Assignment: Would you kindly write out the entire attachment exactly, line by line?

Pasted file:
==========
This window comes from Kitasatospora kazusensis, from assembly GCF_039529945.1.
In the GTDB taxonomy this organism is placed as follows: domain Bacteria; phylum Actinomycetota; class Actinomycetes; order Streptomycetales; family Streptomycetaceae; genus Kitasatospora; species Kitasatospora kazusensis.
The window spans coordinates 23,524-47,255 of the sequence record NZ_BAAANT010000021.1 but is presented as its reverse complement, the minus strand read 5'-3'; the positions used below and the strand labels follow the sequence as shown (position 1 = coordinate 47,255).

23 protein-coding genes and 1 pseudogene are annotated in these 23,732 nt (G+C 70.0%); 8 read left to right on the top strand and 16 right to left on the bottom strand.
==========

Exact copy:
This window comes from Kitasatospora kazusensis, from assembly GCF_039529945.1.
In the GTDB taxonomy this organism is placed as follows: domain Bacteria; phylum Actinomycetota; class Actinomycetes; order Streptomycetales; family Streptomycetaceae; genus Kitasatospora; species Kitasatospora kazusensis.
The window spans coordinates 23,524-47,255 of the sequence record NZ_BAAANT010000021.1 but is presented as its reverse complement, the minus strand read 5'-3'; the positions used below and the strand labels follow the sequence as shown (position 1 = coordinate 47,255).

23 protein-coding genes and 1 pseudogene are annotated in these 23,732 nt (G+C 70.0%); 8 read left to right on the top strand and 16 right to left on the bottom strand.